What I said back then:
Way back then, when I started this exercise, I thought more of these would turn out to be like the Joni Mitchell one; lists of passing memories. Well, this one will be, because when it came down to it, I couldn’t single out one particular moment. So here, in rough chronological order, are the Costello moments:
Get Happy! – sitting on the stairs at 31 King St, marvelling at the number of tracks on one side of vinyl.
Bouncing around my parents’ living room, trying to figure out the words to ‘Oliver’s Army’
Pills and Soap – heard it first in my parents’ car, wondering if they were hearing this vitriol…
Driving my van along Auchmill Road, being overpowered by ‘Tokyo Storm Warning’
Hearing ‘Good Year for the Roses’ in Inverness – what on earth is this?
‘Spike’ – another Perth Library record – I listened to this on the way to every interview that summer when I was out of work.
‘Mighty Like a Rose’ – trekking the back roads home to Tring, yelling along to ‘The Other Side of Summer‘
‘Jacksons, Monk and Rowe’ – do you know, I think this string quartet thing might work…
Buying ‘The Juliet Letters’, and playing it obsessively for a month – this string quartet thing definitely does work, and remains my favourite Costello album. Finding out that I’m not the only person who feels this way. [Note: this is a reference to an article by the magician Teller, now disappeared from the web, if you can imagine such a thing] Quoting bits of lyric from it at odd times; being stared at.
In fact, although I am selective about which bits I listen to, Elvis Costello is as much the soundtrack to my life as Joni Mitchell is – the fact that I seem to like the bits that most people pass by just makes him all the more of a personal favourite – sometimes I think that he writes stuff purely for my enjoyment. I can’t imagine a time when I didn’t know the words to ‘New Amsterdam’ or was able to stop myself singing ‘my aim is true’ whenever I meet someone called Alison (I don’t usually sing it out loud, thankfully) – it’s sobering how someone you’re never likely to meet can take over parts of your life in such subtle ways.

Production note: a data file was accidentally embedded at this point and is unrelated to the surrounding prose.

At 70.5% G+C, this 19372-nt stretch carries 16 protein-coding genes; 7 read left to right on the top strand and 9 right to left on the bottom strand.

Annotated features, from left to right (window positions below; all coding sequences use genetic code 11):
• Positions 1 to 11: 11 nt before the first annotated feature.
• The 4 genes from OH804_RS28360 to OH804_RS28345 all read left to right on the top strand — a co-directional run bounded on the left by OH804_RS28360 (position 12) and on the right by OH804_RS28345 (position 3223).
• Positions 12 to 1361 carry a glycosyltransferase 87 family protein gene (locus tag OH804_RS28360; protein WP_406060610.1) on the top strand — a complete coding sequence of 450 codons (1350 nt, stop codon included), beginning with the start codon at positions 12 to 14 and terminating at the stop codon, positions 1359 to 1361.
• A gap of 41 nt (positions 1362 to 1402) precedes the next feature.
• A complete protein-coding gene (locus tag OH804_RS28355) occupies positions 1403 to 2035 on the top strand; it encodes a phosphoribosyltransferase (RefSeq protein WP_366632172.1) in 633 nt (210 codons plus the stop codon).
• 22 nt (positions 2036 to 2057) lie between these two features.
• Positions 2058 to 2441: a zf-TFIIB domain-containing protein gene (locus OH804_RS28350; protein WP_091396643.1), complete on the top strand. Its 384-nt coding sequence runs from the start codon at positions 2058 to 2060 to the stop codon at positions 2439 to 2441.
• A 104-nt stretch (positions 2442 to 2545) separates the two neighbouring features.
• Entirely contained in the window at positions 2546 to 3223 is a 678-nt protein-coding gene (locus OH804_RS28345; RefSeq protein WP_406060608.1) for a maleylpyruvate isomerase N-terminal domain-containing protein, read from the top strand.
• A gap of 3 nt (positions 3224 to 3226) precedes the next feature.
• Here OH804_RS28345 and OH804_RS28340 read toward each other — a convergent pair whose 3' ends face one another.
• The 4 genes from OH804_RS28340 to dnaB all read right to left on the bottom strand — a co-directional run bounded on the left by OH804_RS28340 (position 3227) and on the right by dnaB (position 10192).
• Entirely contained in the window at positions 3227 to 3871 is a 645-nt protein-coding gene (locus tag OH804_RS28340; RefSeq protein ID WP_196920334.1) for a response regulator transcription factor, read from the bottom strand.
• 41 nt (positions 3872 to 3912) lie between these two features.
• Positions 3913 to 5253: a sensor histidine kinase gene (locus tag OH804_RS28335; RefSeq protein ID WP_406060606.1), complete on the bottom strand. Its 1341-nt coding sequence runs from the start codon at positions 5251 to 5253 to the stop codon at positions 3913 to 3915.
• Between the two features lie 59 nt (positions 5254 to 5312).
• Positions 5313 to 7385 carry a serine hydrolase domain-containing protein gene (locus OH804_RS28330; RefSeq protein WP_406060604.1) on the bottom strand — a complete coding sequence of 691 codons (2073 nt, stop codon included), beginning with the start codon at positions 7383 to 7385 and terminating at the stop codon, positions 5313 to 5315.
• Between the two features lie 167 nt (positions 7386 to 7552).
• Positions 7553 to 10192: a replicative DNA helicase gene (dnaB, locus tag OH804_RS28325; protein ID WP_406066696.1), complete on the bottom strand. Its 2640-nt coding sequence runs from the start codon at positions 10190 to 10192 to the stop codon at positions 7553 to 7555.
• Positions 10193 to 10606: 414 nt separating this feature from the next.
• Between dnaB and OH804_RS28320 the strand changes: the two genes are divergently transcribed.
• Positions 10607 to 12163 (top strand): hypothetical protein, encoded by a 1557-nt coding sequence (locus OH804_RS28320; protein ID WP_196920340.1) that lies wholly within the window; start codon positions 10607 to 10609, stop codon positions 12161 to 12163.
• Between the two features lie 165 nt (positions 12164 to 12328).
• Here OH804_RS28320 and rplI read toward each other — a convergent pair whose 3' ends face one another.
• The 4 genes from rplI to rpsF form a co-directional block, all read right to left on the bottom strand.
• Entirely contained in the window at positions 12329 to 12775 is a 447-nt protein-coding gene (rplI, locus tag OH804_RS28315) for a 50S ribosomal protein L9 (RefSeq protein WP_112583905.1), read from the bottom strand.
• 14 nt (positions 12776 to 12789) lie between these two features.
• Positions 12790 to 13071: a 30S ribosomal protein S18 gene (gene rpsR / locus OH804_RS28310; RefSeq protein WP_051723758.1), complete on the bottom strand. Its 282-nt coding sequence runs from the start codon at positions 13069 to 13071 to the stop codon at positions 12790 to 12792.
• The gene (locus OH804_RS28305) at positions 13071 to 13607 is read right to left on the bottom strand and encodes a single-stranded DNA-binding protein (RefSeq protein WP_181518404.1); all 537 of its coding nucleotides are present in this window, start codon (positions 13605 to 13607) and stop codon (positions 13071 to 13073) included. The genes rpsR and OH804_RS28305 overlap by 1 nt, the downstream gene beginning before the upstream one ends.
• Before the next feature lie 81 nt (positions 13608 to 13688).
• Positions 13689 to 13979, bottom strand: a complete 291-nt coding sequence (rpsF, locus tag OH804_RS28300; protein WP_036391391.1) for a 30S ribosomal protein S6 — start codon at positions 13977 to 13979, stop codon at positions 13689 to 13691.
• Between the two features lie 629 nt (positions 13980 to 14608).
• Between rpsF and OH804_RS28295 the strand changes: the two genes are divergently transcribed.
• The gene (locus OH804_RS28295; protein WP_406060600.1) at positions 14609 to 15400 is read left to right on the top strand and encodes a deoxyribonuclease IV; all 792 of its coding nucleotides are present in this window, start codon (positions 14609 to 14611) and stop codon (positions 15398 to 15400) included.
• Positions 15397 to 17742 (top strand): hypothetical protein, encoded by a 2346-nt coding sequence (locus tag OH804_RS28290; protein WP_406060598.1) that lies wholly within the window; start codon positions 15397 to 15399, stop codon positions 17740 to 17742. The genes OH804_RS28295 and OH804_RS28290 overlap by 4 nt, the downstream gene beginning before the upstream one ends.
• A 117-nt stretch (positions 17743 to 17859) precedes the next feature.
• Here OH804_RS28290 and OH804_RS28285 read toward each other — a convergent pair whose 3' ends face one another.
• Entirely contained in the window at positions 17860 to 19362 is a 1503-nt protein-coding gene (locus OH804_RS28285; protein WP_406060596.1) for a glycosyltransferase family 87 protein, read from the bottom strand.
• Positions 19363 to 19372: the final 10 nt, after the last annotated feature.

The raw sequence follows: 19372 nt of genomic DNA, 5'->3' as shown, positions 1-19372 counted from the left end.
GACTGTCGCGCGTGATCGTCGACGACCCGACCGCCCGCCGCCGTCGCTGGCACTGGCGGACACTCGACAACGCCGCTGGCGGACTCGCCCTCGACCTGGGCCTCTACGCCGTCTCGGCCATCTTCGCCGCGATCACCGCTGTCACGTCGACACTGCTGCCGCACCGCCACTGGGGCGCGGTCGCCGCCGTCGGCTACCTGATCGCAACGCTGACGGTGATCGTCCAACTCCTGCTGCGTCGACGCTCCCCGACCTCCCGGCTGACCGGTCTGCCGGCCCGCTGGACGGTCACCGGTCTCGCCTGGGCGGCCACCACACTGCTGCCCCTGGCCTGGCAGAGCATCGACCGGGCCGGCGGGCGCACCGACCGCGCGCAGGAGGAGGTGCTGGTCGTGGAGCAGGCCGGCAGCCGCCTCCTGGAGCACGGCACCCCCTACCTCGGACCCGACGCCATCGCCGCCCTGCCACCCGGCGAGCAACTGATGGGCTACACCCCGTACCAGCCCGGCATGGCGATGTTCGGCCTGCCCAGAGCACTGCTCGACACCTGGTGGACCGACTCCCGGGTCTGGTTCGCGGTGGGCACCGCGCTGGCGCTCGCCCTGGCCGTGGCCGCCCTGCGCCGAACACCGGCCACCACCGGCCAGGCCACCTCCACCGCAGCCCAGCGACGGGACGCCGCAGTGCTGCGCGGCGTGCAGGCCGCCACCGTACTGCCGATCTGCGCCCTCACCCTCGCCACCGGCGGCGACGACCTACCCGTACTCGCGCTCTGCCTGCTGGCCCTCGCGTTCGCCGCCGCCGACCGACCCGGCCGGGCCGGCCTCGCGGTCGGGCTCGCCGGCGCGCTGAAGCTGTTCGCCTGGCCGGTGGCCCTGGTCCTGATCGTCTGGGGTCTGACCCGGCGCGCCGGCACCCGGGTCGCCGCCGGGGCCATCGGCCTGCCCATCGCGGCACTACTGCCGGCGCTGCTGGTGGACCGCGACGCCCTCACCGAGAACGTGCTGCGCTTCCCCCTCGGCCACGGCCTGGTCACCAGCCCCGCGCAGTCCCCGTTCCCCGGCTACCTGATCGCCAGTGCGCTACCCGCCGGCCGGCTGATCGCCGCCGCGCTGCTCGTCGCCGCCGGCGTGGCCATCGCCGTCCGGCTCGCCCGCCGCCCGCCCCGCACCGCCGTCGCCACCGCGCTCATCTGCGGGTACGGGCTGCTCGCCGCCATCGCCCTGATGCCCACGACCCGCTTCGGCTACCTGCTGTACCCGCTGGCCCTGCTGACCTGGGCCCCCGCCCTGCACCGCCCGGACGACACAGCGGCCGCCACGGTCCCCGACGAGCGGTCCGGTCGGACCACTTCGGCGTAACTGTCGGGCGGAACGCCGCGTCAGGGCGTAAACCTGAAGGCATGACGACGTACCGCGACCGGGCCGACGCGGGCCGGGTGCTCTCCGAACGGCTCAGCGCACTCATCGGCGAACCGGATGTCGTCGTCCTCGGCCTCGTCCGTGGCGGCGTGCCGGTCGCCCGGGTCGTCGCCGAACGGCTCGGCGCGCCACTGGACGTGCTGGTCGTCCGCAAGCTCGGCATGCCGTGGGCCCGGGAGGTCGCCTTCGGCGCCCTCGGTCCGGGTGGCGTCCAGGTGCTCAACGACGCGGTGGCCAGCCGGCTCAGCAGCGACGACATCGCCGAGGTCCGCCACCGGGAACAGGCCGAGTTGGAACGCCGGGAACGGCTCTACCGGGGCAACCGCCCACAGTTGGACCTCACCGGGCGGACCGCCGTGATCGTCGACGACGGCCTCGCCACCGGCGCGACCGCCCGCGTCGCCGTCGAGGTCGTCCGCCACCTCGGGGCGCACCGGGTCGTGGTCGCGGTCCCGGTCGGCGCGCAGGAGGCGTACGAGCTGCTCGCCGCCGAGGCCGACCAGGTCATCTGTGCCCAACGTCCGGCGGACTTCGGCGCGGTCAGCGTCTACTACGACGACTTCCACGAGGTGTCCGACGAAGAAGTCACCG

But I’m glad it’s him, and I’ve never been disappointed by him.
What I think now:
The ‘way back then’ comment sticks out, because this was originally much later in the 40. I’ve gone slightly more chronological this time round, so it, and the passing reference to Perth Library will make more sense when you read later entries.
Elvis Costello continues to weave in and out of my soundscape; I have occasionally caught some of his marvellous TV show, and I still love to thrash out early Costello material on my guitar. I do believe that he was one of the most important musical voices of the last century, and I think he’s capable still of startling innovation and taking listeners down entirely unexpected roads.
A few iTunes purchases over the years have restored my vinyl collection and added some later stuff. I’m still most likely to listen to ‘Juliet Letters’ – I even wrote a short story based on one of those tracks.
And earlier this year, I stumbled upon this. One of his great songs and a truly stunning interpretation. See what I mean?